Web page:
Defending Raje and Swaraj: Indian PM Modi promised us the moon but encouraged corruption


July 4, 2015

NEW DELHI – At the height of the 2G scam in 2011, the main defence for the UPA and the principal accused A Raja came from a legal mind – Kapil Sibal.

July 4, 2015

NEW DELHI – At the height of the 2G scam in 2011, the main defence for the UPA and the principal accused A Raja came from a legal mind – Kapil Sibal.

He said that there was no loss in 2G as the government decided not to auction spectrum to ensure affordability of telecom services. Terming the then CAG audit "completely flawed", Sibal said that "Government policy is formulated with a view to maximizing public welfare, and not merely to maximize Government revenues."

From the UPA's perspective, this "zero loss theory" was right because telecom services in India under them were dirt cheap. However, what Kapil hid from his defence was that Raja allowed his cronies to jump the queue and make money.

The UPA defence for Manmohan Singh's alleged involvement in the coal scam also was strictly legal although morally he was party to skimming away national wealth. Questioning a special court order that summoned Singh, his lawyer said something quite similar: "there may be a fault in decision making, but there is no evidence to show that there was an abuse of power and moreover, taking a decision in government is not an offence."

Fielding glib lawyers to defend its objectionable misdemeanors was the UPA's ploy to legally sanitize corruption. Plugging possible legal loopholes and to present a defence that sounds logical to the general population, when read with the provisions of Indian Penal Code (IPC) or Prevention of Corruption Act (PCA) was a strategy that the Congress and the UPA frequently indulged in to get away with charges of corruption and impropriety. In the process, they sought to obfuscate the perceptional and moral angles of corruption and impropriety.

The BJP seems to have learnt the technique of legal sanitization of corruption, impropriety and political misdemeanor from the UPA. With two of its top women leaders directly under fire for misuse of office to benefit a rich man who is evading the due process of Indian law, and two others who abused authority to delay the flights of State owned Air India, all that the BJP put forward so far has been the same legal excuses that people like Sibal resorted to. Perhaps, what they learned from the UPA helped them to be pre-emptive in legally sanitizing their action.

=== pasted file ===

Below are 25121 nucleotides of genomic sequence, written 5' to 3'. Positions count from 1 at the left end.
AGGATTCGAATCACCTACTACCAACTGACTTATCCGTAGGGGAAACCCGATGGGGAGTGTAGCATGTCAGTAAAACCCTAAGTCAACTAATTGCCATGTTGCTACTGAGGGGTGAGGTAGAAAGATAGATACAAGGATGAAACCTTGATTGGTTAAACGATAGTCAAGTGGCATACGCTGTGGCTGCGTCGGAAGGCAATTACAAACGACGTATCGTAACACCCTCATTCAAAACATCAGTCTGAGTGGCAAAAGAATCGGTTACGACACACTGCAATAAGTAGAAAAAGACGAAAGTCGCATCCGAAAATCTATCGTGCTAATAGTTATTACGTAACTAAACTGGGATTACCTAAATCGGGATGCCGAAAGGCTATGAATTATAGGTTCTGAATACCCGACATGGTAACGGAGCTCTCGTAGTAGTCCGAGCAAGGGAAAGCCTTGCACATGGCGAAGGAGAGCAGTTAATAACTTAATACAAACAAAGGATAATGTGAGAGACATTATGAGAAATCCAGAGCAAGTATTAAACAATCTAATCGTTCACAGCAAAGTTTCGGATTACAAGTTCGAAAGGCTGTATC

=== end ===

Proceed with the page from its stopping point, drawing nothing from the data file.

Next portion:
By being silent and allowing his party and cabinet colleagues to justify office-holding leaders such as Sushma Swaraj and Vasundhara Raje by citing legal reasons, Prime Minister Narendra Modi, who rode to power on the promise of corruption free governance and socio-economic development, is doing great disservice to his pet cause. World over, as wily politicians and officials are getting smarter in legally tenable misuse of office and power, the effort is to go beyond the conventional definition of corruption as the 'abuse of public office for private gain' and see the big picture.

Modern literature on corruption is very clear that, whether it's "grand", "petty" or "political", the phenomenon needs a more nuanced interpretation. It's not without reason that one of the corruption indicators used globally is the Corruption Perceptions Index which rate countries, "by their perceived levels of corruption, as determined by expert assessments and opinion surveys". In other words corruption, is also perceptional issue – wherein perceptions do matter. That's precisely why in the eyes of people, Sibal's legal defence didn't wash and his party bit the dust.